[en] A Curie surface indicates the distribution of the thermal fields underground, providing a clear marker for the thermodynamic effect in the crust and mantle. In this paper, based on a geomagnetic field model (NGDC-720) and aeromagnetic data, we use power spectrum analysis of magnetic anomalies to estimate the Curie surface in Yunnan Province, China, and its adjacent areas. By combining the distribution of the Curie surface with regional heat flow, the geothermal gradient, crustal wave velocity ratio anomalies, high-conductivity layer anomalies, and the Moho surface, we reveal the connection between the undulation of the magnetic basement and the crustal structures. The results indicate that the uplift and depression of the Curie surface in the research area are distinct. The Curie surface is approximately inversely correlated to the surface heat flow. The Lijiang-Jianchuan-Baoshan-Tengchong and Jianchuan- Chuxiong- Kunming-Yuxi zones are two Curie surface uplift zones, and their crust-mantle heat flows are relatively high. The Curie surface uplift zone along the Lijiang-Xiaojinhe fault and Red River fault is consistent with the heading direction of the fault zone and is partially in agreement with the eastward mass flow of the Tibetan Plateau. The Curie surface uplift zone is consistent with the high wave velocity ratio and high-conductivity layer anomaly region of the crust. The depth of the Curie surface is less than the depth of the Moho surface. .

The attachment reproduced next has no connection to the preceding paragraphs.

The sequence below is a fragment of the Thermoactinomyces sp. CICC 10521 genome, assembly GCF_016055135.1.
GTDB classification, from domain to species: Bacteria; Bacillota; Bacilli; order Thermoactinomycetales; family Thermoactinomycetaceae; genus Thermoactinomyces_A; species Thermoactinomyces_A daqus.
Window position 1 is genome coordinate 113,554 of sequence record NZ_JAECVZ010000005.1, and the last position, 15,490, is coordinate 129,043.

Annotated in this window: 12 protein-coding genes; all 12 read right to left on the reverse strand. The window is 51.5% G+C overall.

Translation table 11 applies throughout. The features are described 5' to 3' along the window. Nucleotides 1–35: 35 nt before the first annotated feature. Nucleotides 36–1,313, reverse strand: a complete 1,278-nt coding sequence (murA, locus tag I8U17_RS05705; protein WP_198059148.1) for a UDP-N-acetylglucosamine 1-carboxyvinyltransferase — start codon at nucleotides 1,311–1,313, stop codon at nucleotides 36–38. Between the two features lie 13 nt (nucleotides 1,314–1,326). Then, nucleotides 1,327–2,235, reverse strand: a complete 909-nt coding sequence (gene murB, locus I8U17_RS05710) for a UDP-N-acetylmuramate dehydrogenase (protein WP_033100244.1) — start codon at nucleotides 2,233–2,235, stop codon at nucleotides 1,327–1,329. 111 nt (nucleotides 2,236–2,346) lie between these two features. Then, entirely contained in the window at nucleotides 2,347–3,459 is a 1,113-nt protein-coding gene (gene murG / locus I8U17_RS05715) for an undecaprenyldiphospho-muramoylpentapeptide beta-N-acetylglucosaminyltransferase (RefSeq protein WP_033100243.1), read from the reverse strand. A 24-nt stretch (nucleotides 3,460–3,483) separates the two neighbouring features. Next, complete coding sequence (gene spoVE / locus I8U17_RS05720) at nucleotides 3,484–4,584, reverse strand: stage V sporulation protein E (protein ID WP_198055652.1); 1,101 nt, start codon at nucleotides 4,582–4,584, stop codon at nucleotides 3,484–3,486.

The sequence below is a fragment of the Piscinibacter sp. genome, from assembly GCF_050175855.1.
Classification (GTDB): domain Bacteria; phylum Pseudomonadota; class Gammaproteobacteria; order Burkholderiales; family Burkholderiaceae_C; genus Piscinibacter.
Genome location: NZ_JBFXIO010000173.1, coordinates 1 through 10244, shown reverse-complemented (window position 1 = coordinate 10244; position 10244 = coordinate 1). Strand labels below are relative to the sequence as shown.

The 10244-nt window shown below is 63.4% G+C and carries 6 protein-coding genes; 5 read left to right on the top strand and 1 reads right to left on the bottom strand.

[en] Highlights: • Qiangtang Basin is the biggest residual petroleum-bearing basin in Tibet Plateau. • The Late Triassic Tumen Gela Formation is the most important gas source rock. • Seventy-one potential anticline structural traps have been found. • A favorable geothermal condition for gas hydrate formation. • A large number of mud volcanoes were discovered in the basin. - Abstract: The Qiangtang Basin is the biggest residual petroleum-bearing basin in the Qinghai–Tibet Plateau, and is also an area of continuous permafrost in southwest China with strong similarities to other known gas-hydrate-bearing regions. Permafrost thickness is typically 60–180 m; average surface temperature ranges from −0.2 to −4.0 °C, and the geothermal gradient is about 2.64 °C/100 m. In the basin, the Late Triassic Tumen Gela Formation is the most important gas source rock for gas, and there are 34.3 × 108 t of gas resources in the Tumen Gela Formation hydrocarbon system. Seventy-one potential anticline structural traps have been found nowadays covering an area of more than 30 km2 for each individual one, five of them are connected with the gas source by faults. Recently, a large number of mud volcanoes were discovered in the central Qiangtang Basin, which could be indicative of the formation of potential gas hydrate. The North Qiangtang depression should be delineated as the main targets for the purpose of gas hydrate exploration